Hanging with Umbanda

Things that bump and grind in the night. Tom Quinn travels to Portugal to gain first hand experience

It wasn't until I was standing on a corner in Lisbon last week that I realized how little information I had about Antonio, the man supposed to pick me up five minutes earlier. I knew only that he was A. male and B. a practitioner of Umbanda, the voodoo-esque religion that originated in Brazil.

Antonio, according to the plans we made the day before, was to take me to Portugal's Sacred Temple of Umbanda, where I would see two rituals performed by its proprietor, the Babalorixa Pedro de Ogum, or Pai (father) Pedro for short.

Thanks to my two years of working with Umbandistas in Brazil, my expectation was of a country bumpkin who might suggest I ride in the bed of the truck with the chickens, but that impression went out the window when my contact pulled up in a new Fiat and introduced himself in perfect English.

Soon I learned that Antonio, an engineer who spoke eight languages, was new to Umbanda, having been introduced to it by his wife, Iara, just months before. What really intrigued me, however, was the way he spoke of a belief that would likely be dismissed as ridiculous in many circles.

"Umbanda is the most complete religion that I've found, and believe me, I've studied a lot of them," he said. "I took a lot of time to get to know the ins and outs of Umbanda before I joined, and this is what makes sense to me. It's amazing. You'll see."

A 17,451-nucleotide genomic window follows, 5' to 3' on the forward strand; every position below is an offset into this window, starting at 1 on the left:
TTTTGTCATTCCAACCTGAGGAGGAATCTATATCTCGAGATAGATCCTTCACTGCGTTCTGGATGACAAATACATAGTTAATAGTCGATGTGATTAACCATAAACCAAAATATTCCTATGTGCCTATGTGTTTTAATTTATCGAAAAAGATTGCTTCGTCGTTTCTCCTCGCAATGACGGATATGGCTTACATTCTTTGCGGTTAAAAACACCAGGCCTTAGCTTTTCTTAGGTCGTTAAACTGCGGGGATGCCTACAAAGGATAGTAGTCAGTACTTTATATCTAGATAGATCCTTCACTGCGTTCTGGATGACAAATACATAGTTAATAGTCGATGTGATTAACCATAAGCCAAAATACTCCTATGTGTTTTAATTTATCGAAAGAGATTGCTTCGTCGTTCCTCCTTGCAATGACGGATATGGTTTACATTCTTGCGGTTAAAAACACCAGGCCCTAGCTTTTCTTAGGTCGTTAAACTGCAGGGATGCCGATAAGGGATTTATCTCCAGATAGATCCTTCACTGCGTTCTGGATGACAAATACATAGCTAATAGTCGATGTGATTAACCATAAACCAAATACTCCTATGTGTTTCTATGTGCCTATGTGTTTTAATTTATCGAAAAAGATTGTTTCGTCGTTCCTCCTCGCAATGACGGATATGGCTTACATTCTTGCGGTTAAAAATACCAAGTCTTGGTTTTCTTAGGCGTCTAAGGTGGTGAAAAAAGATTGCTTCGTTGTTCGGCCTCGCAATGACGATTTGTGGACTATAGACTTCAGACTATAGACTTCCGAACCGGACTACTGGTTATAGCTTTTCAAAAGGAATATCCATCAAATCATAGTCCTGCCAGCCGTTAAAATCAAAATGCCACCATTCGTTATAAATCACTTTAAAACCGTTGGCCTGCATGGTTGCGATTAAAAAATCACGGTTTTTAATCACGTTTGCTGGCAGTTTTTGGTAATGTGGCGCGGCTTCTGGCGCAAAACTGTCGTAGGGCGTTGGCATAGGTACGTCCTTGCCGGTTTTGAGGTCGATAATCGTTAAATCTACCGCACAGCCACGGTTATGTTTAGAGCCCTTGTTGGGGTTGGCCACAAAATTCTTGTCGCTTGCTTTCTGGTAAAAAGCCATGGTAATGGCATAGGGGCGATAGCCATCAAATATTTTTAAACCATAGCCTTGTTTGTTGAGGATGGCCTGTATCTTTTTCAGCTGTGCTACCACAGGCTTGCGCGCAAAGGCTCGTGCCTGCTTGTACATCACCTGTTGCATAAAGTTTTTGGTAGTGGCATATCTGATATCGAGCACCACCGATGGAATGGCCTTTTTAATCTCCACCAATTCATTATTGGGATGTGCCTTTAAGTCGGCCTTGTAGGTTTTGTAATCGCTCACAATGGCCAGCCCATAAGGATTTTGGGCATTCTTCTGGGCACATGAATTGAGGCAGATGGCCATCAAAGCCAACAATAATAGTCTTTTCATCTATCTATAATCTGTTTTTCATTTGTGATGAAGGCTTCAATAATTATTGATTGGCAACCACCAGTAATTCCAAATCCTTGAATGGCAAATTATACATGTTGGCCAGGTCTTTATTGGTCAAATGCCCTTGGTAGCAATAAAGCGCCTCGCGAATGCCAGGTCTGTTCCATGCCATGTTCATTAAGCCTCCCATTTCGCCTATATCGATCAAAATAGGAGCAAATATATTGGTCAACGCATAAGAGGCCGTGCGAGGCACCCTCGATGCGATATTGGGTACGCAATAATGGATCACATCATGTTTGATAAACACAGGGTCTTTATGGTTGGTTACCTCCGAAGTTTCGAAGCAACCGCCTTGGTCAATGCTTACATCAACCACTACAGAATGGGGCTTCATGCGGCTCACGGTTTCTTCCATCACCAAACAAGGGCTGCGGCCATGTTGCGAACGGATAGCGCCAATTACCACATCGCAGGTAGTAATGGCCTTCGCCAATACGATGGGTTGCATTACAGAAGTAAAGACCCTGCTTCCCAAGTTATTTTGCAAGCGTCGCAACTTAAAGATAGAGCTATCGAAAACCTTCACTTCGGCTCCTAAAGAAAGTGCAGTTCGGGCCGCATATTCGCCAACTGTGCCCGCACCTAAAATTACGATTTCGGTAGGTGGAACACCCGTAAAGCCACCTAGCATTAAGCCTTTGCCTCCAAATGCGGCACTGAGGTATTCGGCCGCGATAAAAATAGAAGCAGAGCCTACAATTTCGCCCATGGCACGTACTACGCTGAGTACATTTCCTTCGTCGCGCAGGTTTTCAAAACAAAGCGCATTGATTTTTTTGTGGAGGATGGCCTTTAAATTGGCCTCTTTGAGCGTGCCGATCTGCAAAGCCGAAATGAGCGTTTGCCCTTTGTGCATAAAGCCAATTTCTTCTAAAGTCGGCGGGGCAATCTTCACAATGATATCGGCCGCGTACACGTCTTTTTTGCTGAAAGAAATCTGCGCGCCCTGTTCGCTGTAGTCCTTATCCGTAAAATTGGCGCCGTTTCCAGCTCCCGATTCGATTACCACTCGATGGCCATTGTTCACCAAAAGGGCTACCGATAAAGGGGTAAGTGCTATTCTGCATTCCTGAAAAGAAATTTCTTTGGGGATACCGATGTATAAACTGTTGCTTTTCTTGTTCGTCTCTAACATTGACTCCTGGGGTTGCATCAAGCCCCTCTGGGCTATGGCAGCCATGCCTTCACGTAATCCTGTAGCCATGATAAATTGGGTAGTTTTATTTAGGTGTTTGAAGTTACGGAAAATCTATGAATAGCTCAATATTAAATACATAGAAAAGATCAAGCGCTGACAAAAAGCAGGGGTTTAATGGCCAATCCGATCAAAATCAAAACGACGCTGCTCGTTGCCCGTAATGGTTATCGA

***********

Thirty minutes later we arrived at an ordinary-looking building that could have passed for a small but comfortable bungalow. It was situated in the midst of an impressive garden with exotic plants and waterfalls, all of which, I was told, were chosen to appease entities invoked there.

We were greeted enthusiastically by Pai Pedro, a white-clad thirty something with a striking resemblance to Randy Quaid circa 1989. Determined to teach me everything there is to know about Umbanda, Pai Pedro gave me a crash course on the subject. I tried to keep up, but hours later I still barely knew the difference between an Exu and a Pomba Gira.

“Umbanda is all about helping people,” Pai Pedro explained. “We turn to spirits to find solutions to our problems. The nature of the problem determines which spirit we invoke.”

By the end of our conversation, Pai Pedro's followers, or “children,” had arrived. As I watched them greet each other like high society types at a baby shower, I again noted that these people were definitely not the stereotypical dregs of society come to sacrifice chickens in the slums of Rio. These were business owners and bankers, college professors and psychologists. I felt a bit silly being the only person present without a postgraduate degree.